“Then what's taking so long?” she called back, clearly annoyed.

“For God's sake, Mom,” he replied in frustration, and jammed the garden fork into the ground. “You're puttin' me in a bad mood and you know how I can get when I'm in a

“You're always in a
,” she whined, imitating him.

“It's a greyhound we are burying,” he said. “It's the size of a four-legged third grader.”

“Maybe we could use the
your probation officer said you already dug for yourself,” she suggested in a clever voice meant to needle him. “He said it's dug pretty darn deep after all your sass and law-breaking stunts.”

“I figure we'll save that grave for the future,” he replied slickly, “so when I'm dead you can roll me into it and kick the dirt over my smiling face with your slippers.”

“Don't you dare turn your moody smart-ass mouth onto me,” she threatened. “Or I'll call your officer in a jiffy and give him an earful—don't think I don't know that you sneak out at night for God-knows-what trouble.”

“A little fresh air is good for my health,” he replied. “And fresh air would be good for yours, too.”

“And being fresh with me is bad for your health,” she said. “Now, dig!”

Their conversation carried back and forth like they were an old married couple gnawing on words that could never nourish love. I only found out later that she lived entirely in the house. Gary said she was a freakishly big woman who never went outside and when she walked the halls the whole house rocked back and forth like it was a boat tied to a dock.

I wasn't sure why she never went outside—vanity or insanity, I figured. But with the Pagoda family there was no reason why they did anything and yet they were always doing something. The five of them just did what they wanted. They were all loudly critical of each other. Our houses were so close I could hear most everything, but then maybe that was what kept them together. Their yelling was like glue.

Perhaps I was hypnotized by Gary and his mother's banter because all along I was standing with the warm spatula in my hand but was not paying attention to the grill. I was not myself. I was in the process of becoming less and less of my former self while becoming more and more of something else I couldn't yet define. Gary's words were like heat rising from the flames of his hot breath, which he breathed into me as if he were molding me into something else—into an Adam or a golem or some magical creature that had once been a handful of dirt but was now under his spell.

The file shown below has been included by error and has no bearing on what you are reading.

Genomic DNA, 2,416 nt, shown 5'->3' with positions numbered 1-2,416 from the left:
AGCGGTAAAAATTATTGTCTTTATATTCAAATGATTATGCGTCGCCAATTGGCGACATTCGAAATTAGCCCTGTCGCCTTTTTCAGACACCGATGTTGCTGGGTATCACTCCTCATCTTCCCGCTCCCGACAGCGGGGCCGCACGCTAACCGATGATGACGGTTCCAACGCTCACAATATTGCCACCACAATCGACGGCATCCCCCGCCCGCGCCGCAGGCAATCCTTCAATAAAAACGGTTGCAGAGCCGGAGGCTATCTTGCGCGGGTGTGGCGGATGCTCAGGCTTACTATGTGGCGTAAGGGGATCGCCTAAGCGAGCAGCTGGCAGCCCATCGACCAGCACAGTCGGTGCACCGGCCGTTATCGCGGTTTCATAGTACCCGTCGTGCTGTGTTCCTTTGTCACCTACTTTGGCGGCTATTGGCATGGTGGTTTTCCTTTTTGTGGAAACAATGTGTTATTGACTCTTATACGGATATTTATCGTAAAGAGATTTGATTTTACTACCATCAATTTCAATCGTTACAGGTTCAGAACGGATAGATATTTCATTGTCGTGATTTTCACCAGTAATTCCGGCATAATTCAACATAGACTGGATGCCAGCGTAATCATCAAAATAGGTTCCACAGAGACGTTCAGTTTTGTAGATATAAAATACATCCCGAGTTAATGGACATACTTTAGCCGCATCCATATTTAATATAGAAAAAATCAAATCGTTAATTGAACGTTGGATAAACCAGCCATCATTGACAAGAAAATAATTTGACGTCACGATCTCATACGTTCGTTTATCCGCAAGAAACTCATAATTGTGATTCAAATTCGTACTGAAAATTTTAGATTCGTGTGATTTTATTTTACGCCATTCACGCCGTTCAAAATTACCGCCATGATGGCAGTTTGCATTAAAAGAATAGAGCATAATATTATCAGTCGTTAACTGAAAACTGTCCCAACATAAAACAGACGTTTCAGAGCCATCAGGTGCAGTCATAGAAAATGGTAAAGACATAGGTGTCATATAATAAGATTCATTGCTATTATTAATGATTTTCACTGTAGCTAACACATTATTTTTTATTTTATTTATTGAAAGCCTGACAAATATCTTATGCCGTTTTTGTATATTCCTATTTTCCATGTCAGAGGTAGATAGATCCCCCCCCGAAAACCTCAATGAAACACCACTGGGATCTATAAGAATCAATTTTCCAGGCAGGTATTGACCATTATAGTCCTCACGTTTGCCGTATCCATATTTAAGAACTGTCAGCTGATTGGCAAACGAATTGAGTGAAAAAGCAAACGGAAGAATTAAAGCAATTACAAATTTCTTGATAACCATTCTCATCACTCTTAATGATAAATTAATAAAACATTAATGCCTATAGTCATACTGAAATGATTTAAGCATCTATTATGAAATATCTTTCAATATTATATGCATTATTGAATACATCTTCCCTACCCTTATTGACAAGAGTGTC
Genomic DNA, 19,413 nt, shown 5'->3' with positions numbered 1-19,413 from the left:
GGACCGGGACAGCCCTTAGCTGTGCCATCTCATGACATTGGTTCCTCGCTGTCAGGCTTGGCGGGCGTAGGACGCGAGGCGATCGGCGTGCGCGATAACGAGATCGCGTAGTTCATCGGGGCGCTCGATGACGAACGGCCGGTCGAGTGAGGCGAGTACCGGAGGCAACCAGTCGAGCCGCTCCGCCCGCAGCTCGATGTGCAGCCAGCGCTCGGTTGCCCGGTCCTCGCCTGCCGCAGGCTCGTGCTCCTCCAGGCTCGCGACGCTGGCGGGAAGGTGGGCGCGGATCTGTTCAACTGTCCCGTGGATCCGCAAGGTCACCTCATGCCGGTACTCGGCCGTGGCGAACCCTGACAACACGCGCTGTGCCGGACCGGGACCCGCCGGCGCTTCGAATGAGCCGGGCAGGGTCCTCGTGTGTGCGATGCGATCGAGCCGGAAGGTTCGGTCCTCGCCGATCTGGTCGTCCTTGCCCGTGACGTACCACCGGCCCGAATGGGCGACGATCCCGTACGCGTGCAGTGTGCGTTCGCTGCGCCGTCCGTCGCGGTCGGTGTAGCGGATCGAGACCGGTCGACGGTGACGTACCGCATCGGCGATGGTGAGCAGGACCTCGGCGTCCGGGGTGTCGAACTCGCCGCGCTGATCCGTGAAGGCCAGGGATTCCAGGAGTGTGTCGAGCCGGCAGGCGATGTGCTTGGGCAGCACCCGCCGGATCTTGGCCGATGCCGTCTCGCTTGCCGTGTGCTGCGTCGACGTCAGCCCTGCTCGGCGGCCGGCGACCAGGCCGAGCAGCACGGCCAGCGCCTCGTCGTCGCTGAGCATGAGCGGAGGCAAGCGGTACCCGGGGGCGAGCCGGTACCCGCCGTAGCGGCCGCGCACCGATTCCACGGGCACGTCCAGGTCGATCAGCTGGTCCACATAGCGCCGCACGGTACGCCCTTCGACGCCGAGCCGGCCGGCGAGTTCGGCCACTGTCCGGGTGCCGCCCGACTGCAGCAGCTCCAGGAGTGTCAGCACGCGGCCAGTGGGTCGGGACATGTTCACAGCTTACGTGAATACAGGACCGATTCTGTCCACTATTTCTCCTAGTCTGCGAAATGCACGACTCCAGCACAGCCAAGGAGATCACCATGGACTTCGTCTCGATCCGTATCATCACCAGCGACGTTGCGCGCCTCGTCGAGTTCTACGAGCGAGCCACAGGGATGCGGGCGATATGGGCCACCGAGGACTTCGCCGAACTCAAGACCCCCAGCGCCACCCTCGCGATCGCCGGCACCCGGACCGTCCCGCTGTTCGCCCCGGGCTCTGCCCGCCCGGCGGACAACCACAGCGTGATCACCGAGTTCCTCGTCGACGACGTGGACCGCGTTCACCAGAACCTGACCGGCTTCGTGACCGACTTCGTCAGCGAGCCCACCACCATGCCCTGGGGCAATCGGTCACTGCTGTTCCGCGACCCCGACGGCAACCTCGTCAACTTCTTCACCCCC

Anyway, I stood there in my trance watching him dig that hole while he was half dressed as if he had fled a burning house. He must have sensed my steady gaze because at one point he stood up with one hand on his hip and stared directly at me like an animal sizing up a meal he was confident of swallowing.

I waved to him with the spatula.

Was he thinking about me as much as I was now thinking about him? It seemed impossible that it could be any other way. My consumption of who he was must have been equaled by his consumption of me, but I never considered that the word
could be so different between us. I was consumed with me becoming
. I didn't know then that he was consumed with me becoming

In the meantime I let the hamburgers burn down into craggy meat rocks that smoldered like pointy hunks of smoking meteorites. The hamburger buns were lacy domes of gray ash that sifted through the grill grate and down onto the flames.

Normally I would have been worried about the ruined food and my thoughtless waste of the family dinner, but instead an unusual moment of calm came over me. Fire changes everything so quickly. If I didn't care about being in trouble, then consequences had no power over me. My apathy dissolved my alarm. I used the spatula to scrape up and then catapult the charred nuggets of meat into the air. They arced about twenty feet overhead and then hit the fleshy surface of the canal like someone being slapped across the face.

That drew my mother's attention to where I was standing and she came rushing down to judge for herself what exactly I had screwed up.

When she saw, she looked furious and said, “Didn't I tell you not to ruin this?”

“Don't worry,” I said before she kept at me. “I'm getting rid of the evidence before Dad notices.”

“What has happened to you?” she asked, both cross and puzzled. “All you had to do was flip them back and forth like you've done a million times. It couldn't be easier.”

BOOK: The Trouble in Me
4.92Mb size Format: txt, pdf, ePub